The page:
It's highly likely that you'll be familiar with big-haired television artist Bob Ross. He was the host of The Joy of Painting, who managed to make painting a tree-filled landscape look effortless.
He's the man you've seen in memes, sat in front of easels and landscape paintings, who had the famous catchphrase, "We don't make mistakes, we just have happy accidents."
It's also probable that in the past 24 hours, you've noticed a sudden surge in social media chatter about him and, specifically, a documentary about his life.
Bob Ross: Happy Accidents, Betrayal and Greed landed on Netflix on Wednesday, a matter of days after a mysterious teaser trailer debuted on August 17.
"We want to show you the trailer for Bob Ross: Happy Accidents, Betrayal and Greed," text on the vague trailer reads over almost-cliched mystery music, "but we can't."
"I've been wanting to get this story out for all these years," an unidentified man is then heard saying, before the on-screen text reads, "Find out why on August 25."
The whole time, a black and white image of Ross sat, paintbrush in hand, in front of an easel, remains.
The documentary is not, as you might have hoped, going to help improve your brushstrokes.
It is a deep dive into the painter's complex life and the even more complicated battle for his estate following his death on July 4, 1995, aged 52. The hour-and-a-half-long film is directed by Joshua Rofe and was produced by husband-and-wife stars Melissa McCarthy and Ben Falcone.
Bridesmaids star McCarthy and her filmmaker husband Falcone set out to make the film as fans, but found roadblocks as few were willing to speak about him.
"That was when we sort of figured out, oh, boy, this might be a little different than what we thought it was going to be," Falcone told NPR.
"When someone is an artist, no matter what their medium is ... there's a business behind it," McCarthy said. "And I would venture to guess that business is always much more complicated than the personality that they lead with."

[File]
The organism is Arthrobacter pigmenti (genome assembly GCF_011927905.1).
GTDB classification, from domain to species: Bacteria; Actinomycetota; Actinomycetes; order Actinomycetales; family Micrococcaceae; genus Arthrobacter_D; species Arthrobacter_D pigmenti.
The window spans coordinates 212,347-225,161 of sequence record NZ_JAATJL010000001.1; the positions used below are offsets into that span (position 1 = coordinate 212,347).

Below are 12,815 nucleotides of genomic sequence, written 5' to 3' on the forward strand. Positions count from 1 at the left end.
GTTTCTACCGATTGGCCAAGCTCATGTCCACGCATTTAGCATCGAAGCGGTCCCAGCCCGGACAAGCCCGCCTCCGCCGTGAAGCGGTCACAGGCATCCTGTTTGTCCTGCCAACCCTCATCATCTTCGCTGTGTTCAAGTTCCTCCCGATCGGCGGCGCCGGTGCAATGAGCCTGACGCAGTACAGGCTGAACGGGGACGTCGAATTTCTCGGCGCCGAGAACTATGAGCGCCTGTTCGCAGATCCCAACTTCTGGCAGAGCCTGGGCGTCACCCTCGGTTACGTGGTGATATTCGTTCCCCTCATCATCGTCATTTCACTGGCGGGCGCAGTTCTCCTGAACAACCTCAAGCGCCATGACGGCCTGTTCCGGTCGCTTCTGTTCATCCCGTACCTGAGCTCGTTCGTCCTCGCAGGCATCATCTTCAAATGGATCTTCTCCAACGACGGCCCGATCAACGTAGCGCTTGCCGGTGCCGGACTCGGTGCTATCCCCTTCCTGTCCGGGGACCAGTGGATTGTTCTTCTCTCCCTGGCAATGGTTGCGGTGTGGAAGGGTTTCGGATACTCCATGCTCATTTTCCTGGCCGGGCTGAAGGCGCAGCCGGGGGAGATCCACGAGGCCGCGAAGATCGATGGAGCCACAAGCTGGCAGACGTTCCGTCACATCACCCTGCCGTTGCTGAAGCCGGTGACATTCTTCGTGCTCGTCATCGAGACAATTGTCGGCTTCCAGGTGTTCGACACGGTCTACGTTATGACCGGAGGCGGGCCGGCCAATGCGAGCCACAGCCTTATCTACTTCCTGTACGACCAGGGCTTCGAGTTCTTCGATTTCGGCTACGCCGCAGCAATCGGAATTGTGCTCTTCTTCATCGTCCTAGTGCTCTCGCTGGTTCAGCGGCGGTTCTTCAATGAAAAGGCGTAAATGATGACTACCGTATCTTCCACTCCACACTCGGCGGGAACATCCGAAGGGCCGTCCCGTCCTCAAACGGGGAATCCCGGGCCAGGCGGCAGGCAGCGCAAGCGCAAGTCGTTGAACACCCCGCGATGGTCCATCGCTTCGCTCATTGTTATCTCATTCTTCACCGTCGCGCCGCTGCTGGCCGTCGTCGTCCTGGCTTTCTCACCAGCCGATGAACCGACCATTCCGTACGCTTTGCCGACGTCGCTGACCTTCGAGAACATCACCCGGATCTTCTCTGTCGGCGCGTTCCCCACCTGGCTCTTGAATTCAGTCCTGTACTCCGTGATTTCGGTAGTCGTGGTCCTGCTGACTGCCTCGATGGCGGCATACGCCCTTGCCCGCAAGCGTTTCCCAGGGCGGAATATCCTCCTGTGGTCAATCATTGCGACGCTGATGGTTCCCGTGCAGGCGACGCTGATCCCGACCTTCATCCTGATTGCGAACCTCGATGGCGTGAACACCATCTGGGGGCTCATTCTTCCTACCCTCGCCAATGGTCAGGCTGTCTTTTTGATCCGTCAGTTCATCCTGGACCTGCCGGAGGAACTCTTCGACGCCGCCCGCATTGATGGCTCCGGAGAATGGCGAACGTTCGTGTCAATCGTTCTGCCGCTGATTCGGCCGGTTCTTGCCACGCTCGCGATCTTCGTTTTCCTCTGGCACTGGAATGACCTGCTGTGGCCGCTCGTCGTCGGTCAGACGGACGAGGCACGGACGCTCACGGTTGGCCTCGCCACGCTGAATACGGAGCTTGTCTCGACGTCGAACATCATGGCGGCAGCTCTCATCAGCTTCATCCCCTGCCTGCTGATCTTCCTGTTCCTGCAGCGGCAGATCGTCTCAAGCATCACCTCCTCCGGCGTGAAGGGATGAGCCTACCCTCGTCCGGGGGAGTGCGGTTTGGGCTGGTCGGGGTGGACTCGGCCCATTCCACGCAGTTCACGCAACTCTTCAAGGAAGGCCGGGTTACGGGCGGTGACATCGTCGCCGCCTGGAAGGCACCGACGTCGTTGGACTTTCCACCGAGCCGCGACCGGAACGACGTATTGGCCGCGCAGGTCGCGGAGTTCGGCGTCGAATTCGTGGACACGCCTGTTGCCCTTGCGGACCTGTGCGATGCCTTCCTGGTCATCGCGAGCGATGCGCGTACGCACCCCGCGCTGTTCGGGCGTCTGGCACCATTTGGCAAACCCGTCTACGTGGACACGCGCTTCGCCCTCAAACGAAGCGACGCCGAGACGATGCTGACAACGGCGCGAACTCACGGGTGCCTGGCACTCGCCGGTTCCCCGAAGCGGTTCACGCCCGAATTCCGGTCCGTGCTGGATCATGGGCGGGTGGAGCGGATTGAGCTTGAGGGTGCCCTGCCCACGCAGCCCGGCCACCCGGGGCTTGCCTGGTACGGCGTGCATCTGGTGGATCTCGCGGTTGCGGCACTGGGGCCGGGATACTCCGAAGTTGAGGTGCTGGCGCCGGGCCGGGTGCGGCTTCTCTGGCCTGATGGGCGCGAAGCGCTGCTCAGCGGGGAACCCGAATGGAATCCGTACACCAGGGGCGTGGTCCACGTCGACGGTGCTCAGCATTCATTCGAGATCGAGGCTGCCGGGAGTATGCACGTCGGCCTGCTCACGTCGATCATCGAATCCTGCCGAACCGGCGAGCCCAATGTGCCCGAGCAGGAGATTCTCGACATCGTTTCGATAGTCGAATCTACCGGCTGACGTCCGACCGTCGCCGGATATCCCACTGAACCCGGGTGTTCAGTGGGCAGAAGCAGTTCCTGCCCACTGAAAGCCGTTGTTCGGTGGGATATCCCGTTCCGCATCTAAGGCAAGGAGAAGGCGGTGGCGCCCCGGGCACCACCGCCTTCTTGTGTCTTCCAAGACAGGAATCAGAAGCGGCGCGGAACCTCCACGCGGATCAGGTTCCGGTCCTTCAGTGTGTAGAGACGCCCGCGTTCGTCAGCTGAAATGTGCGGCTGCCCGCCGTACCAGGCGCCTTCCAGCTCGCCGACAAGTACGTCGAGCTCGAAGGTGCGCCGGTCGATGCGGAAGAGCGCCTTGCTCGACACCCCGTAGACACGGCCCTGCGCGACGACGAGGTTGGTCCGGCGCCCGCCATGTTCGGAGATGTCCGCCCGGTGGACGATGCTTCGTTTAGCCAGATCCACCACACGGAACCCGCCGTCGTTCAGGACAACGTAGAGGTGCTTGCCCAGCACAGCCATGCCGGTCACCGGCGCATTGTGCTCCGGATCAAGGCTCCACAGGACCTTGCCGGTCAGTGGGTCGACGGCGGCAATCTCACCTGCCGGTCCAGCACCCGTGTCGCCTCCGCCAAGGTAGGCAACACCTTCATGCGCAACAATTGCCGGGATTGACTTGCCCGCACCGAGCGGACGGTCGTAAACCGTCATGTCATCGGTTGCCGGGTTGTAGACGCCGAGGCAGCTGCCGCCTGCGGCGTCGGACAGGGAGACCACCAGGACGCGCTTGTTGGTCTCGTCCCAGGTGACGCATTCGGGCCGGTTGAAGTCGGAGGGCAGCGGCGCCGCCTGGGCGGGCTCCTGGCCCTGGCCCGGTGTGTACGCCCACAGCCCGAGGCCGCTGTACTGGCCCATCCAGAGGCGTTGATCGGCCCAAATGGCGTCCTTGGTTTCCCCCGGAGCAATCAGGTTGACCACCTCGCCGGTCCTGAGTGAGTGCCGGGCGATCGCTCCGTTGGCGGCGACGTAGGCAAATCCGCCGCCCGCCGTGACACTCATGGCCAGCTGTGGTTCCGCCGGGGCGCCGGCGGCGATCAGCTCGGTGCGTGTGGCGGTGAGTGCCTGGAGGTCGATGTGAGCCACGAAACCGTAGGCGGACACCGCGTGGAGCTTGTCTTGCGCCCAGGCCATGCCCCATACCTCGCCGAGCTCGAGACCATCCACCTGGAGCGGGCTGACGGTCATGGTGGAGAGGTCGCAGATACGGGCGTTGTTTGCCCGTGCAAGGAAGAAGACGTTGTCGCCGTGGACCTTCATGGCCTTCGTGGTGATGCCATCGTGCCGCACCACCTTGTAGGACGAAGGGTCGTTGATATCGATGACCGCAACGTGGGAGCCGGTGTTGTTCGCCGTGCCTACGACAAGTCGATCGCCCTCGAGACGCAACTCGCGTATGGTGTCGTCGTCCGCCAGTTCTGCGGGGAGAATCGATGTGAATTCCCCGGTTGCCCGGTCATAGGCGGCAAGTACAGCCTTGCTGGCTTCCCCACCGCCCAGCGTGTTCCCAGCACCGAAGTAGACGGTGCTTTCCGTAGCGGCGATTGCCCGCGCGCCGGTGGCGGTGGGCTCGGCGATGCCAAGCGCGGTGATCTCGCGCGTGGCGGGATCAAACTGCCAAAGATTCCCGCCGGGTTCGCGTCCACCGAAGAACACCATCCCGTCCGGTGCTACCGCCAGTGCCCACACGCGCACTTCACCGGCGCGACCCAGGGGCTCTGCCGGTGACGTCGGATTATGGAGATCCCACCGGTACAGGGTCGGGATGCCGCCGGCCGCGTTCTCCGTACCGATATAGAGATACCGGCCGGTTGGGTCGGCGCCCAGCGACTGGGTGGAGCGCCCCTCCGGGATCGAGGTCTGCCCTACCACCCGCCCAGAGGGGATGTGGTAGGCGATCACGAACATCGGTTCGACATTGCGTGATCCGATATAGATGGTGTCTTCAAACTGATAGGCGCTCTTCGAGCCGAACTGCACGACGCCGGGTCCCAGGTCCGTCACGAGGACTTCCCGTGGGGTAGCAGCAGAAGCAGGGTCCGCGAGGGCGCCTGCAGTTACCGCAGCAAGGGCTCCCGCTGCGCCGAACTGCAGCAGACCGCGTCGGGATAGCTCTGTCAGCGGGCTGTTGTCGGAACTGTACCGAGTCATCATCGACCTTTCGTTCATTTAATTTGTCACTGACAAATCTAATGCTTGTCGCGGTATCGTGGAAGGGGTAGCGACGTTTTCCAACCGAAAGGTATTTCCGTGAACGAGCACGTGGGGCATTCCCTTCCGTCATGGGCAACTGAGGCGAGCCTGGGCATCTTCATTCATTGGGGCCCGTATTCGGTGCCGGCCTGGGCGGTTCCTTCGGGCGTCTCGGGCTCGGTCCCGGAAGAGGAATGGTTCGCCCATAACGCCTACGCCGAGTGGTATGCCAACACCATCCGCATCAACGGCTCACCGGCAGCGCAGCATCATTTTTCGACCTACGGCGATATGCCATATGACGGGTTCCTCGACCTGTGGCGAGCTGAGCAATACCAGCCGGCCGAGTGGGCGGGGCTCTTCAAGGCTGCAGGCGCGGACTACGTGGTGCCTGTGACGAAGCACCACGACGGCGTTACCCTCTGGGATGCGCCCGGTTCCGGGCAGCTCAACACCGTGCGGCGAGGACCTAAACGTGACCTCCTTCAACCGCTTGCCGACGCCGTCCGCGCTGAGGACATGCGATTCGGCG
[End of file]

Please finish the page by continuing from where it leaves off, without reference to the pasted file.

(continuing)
For many, Ross and The Joy of Painting will be a fond childhood memory. The beginning of the documentary will have a warm familiarity as it charts the TV personality's rise, from a stint in the Air Force to a softly spoken art teacher and presenter.
Couple Annette and Walt Kowalski play key roles in the artist's Bob Ross Inc company, which they helped to build. However, with his 1995 death, the documentary changes in tone, becoming an estate battle.
The Kowalskis inherited his art empire, including TV rights and art supplies, despite the fact that Ross tried to sign them over to his half-brother Jimmie and his son, Steve Ross, at the end of his life. To this day, Bob Ross Inc is owned and run by the Kowalski family.
"Bob Ross Inc takes strong issue with the inaccurate and heavily slanted portrayal of our company in the Netflix film, Bob Ross: Happy Accidents, Betrayal and Greed,'" a representative of Bob Ross Inc told CNN.
"While the producers of the Netflix film did contact Bob Ross Inc twice, in late August and October 2020, each request arrived replete with a confounding lack of transparency. At no time did they pose specific questions to Bob Ross Inc or ask for any form of rebuttal to specific assertions they had decided to include in the film."
Speaking of Ross's legacy and reputation, which many worry will be damaged by the film, Falcone says they "never intended to set out and create a hit piece."
"We like Bob Ross and we still do. We were surprised to uncover some of the things we uncovered," the Tammy director says of the film.
"I think the filmmakers, Josh and Steven [Berger, producer], really did a nice job of making kind of a complicated, balanced movie out of a character that is complicated. We found out things about him that we didn't expect. Nobody's perfect."
'Bob Ross: Happy Accidents, Betrayal and Greed' is available to stream in the UAE now